included, at that time, such distinguished faculty as Albert
Feynman rejected the Institute on the grounds that
there were no teaching duties. Feynman found his students to be a source
of inspiration and also, during uncreative times, comfort. He felt that
if he could not be creative, at least he could teach.
Feynman is sometimes called the "Great Explainer";
he took great care when explaining topics to his students, making it
a point not to make a topic arcane, but accessible to others. His principle
was that if a topic could not be explained in a freshman lecture, it
was not fully understood yet. He opposed rote learning and other teaching
methods that emphasized form over function, everywhere from a conference
on education in Brazil to a state commission on school textbook selection.
Clear thinking and clear presentation were fundamental prerequisites
for his attention.
During one sabbatical year, he returned to Newton's Principia to study it anew; what he learned from Newton, he also
passed along to his students, such as Newton's attempted explanation
Feynman did much of his best work while at Caltech,
including research in:
• Quantum electrodynamics. The theory for which Feynman
won his Nobel Prize is known for its extremely accurate predictions.
He helped develop a functional integral formulation of quantum mechanics,
in which every possible path from one state to the next is considered,
the final path being a sum over the possibilities.
• Physics of the superfluidity of supercooled liquid helium,
where helium seems to display a lack of viscosity when flowing. Applying
the Schrödinger equation to the question showed that the superfluid
was displaying quantum mechanical behavior observable on a macroscopic
scale. This helped enormously with the problem of superconductivity.
• A model of weak decay, which showed that the current coupling
in the process is a combination of vector and axial. (An example of
weak decay is the decay of a neutron into an electron, a proton, and
an anti-neutrino.) Although E.C. George Sudharsan and Robert Marshak
developed the theory nearly simultaneously, Feynman's collaboration
with Murray Gell-Mann was seen as the seminal one, the theory was
of massive importance, and the weak interaction was neatly described.
He also developed Feynman diagrams, a bookkeeping
device which helps in conceptualizing and calculating interactions
between particles in spacetime, notably the interactions between electrons
and their antimatter counterparts, positrons. This device allowed him,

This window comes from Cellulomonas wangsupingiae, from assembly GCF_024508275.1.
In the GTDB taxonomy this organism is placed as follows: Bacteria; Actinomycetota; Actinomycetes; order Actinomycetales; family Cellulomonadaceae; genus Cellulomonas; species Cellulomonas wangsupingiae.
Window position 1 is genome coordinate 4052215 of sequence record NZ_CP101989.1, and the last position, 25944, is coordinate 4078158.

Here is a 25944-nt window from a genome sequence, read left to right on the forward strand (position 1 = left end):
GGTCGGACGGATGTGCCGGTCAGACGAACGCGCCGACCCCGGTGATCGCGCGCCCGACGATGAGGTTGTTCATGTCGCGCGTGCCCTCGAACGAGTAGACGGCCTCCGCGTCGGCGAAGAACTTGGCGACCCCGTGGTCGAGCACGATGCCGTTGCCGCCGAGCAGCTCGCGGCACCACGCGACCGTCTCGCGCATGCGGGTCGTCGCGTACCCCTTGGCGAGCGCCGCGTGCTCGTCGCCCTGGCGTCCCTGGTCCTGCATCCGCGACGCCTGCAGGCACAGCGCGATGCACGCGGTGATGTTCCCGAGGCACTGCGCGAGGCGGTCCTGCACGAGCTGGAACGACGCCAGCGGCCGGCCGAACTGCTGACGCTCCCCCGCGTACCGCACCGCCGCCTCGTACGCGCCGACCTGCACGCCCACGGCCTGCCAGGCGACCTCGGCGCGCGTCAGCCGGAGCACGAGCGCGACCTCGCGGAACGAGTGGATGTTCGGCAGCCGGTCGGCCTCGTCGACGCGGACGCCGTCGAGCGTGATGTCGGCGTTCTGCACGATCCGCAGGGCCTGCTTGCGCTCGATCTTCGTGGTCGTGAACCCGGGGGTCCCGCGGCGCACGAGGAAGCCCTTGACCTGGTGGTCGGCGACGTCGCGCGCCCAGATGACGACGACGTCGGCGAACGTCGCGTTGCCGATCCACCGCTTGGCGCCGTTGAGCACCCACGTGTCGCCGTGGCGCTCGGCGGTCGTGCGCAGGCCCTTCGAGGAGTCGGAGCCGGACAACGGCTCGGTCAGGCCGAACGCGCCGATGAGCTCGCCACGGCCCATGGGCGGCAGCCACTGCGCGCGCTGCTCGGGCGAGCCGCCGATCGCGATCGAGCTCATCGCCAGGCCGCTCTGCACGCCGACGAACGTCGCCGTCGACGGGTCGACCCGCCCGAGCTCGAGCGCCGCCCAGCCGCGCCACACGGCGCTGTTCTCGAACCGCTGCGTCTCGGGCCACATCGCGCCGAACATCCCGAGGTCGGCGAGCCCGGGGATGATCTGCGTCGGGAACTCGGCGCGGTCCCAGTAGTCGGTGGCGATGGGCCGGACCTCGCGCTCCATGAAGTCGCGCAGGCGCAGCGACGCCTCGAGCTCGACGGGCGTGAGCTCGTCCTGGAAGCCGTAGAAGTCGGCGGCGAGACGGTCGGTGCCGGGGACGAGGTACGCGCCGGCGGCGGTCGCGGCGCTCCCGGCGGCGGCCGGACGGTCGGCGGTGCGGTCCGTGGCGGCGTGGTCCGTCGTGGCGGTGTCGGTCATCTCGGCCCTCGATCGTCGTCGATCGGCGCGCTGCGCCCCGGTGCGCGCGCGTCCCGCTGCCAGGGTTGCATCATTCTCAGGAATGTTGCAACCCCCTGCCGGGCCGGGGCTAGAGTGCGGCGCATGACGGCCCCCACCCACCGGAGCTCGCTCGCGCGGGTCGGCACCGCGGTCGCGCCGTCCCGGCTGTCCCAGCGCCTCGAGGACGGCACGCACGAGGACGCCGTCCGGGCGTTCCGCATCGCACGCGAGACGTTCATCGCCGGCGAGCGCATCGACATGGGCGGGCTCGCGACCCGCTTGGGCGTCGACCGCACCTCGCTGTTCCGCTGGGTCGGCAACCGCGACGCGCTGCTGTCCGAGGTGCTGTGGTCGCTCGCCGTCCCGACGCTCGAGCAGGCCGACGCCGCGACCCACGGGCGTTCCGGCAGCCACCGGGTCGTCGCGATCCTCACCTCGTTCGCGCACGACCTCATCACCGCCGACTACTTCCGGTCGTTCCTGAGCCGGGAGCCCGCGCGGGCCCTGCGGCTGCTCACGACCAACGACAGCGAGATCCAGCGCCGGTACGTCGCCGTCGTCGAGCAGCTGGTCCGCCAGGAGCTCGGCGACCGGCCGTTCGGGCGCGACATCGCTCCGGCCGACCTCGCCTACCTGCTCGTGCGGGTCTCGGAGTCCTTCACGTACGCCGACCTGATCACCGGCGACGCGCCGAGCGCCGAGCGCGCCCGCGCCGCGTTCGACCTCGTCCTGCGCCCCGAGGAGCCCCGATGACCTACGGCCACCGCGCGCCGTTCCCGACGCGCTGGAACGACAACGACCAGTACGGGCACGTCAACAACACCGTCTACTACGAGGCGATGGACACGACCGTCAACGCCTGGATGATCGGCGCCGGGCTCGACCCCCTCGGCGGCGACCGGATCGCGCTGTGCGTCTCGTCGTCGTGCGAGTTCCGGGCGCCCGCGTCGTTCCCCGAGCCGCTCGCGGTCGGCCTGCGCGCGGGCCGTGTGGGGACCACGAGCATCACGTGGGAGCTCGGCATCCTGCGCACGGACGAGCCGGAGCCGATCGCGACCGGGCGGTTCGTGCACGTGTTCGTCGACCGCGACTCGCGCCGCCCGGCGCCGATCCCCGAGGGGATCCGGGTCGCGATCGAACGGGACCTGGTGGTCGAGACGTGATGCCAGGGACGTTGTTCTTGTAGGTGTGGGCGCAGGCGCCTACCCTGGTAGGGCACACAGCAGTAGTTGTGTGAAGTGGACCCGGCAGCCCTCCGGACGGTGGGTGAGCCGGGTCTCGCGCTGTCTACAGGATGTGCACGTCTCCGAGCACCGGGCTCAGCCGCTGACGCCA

and now others, to work with concepts that would have been less approachable
without it, such as time reversibility and other fundamental processes.
These diagrams are now fundamental for string theory and M-theory, and
have even been extended topologically. Feynman's mental picture for
these diagrams started with the hard sphere approximation, and
the interactions could be thought of as collisions at first.
It was not until decades later that physicists thought of analyzing
the nodes of the Feynman diagrams more closely. The world-lines of the diagrams have become tubes to better model the more complicated
objects such as strings and M-branes.
From his diagrams of a small number of particles interacting
in spacetime, Feynman could then model all of physics in terms
of those particles' spins and the range of coupling of the fundamental
forces. The quark model, however, was a rival to Feynman's parton formulation.
Feynman did not dispute the quark model; for example, when the 5th quark
was discovered, Feynman immediately pointed out to his students that
the discovery implied the existence of a 6th quark, which was duly discovered
in the decade after his death.
After the success of quantum electrodynamics, Feynman
turned to quantum gravity. By analogy with the photon, which has spin
1, he investigated the consequences of a free massless spin 2 field,
and was able to derive the Einstein field equation of general relativity.
Unfortunately, at this time he became exhausted by working on multiple
major projects at the same time, including his Lectures in Physics.
While at Caltech, Feynman was asked to "spruce
up" the teaching of undergraduates. After three years devoted to
the task, a series of lectures was produced, eventually becoming the